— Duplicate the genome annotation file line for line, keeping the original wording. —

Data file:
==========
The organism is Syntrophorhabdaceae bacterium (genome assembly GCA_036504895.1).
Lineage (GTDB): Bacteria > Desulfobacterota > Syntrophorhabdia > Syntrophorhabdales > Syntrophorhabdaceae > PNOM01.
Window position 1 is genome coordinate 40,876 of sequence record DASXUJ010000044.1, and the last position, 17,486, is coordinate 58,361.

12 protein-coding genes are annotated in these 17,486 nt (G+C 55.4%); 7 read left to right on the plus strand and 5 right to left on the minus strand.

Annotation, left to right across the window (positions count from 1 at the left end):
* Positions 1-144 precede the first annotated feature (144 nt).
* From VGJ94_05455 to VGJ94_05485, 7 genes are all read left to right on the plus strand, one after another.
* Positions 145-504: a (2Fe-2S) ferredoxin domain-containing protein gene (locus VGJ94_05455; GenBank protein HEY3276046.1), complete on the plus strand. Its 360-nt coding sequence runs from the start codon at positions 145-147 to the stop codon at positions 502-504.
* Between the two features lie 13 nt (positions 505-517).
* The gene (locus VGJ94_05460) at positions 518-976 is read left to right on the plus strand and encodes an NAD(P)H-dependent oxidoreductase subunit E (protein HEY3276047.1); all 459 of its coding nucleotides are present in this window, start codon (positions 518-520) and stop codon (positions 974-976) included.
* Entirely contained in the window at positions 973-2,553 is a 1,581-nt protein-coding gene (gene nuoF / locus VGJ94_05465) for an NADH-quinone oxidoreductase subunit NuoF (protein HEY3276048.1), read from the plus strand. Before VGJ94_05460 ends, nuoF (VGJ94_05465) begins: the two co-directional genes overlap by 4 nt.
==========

The organism is Syntrophorhabdaceae bacterium (genome assembly GCA_036504895.1).
Lineage (GTDB): Bacteria > Desulfobacterota > Syntrophorhabdia > Syntrophorhabdales > Syntrophorhabdaceae > PNOM01.
Window position 1 is genome coordinate 40,876 of sequence record DASXUJ010000044.1, and the last position, 17,486, is coordinate 58,361.

12 protein-coding genes are annotated in these 17,486 nt (G+C 55.4%); 7 read left to right on the plus strand and 5 right to left on the minus strand.

Annotation, left to right across the window (positions count from 1 at the left end):
* Positions 1-144 precede the first annotated feature (144 nt).
* From VGJ94_05455 to VGJ94_05485, 7 genes are all read left to right on the plus strand, one after another.
* Positions 145-504: a (2Fe-2S) ferredoxin domain-containing protein gene (locus VGJ94_05455; GenBank protein HEY3276046.1), complete on the plus strand. Its 360-nt coding sequence runs from the start codon at positions 145-147 to the stop codon at positions 502-504.
* Between the two features lie 13 nt (positions 505-517).
* The gene (locus VGJ94_05460) at positions 518-976 is read left to right on the plus strand and encodes an NAD(P)H-dependent oxidoreductase subunit E (protein HEY3276047.1); all 459 of its coding nucleotides are present in this window, start codon (positions 518-520) and stop codon (positions 974-976) included.
* Entirely contained in the window at positions 973-2,553 is a 1,581-nt protein-coding gene (gene nuoF / locus VGJ94_05465) for an NADH-quinone oxidoreductase subunit NuoF (protein HEY3276048.1), read from the plus strand. Before VGJ94_05460 ends, nuoF (VGJ94_05465) begins: the two co-directional genes overlap by 4 nt.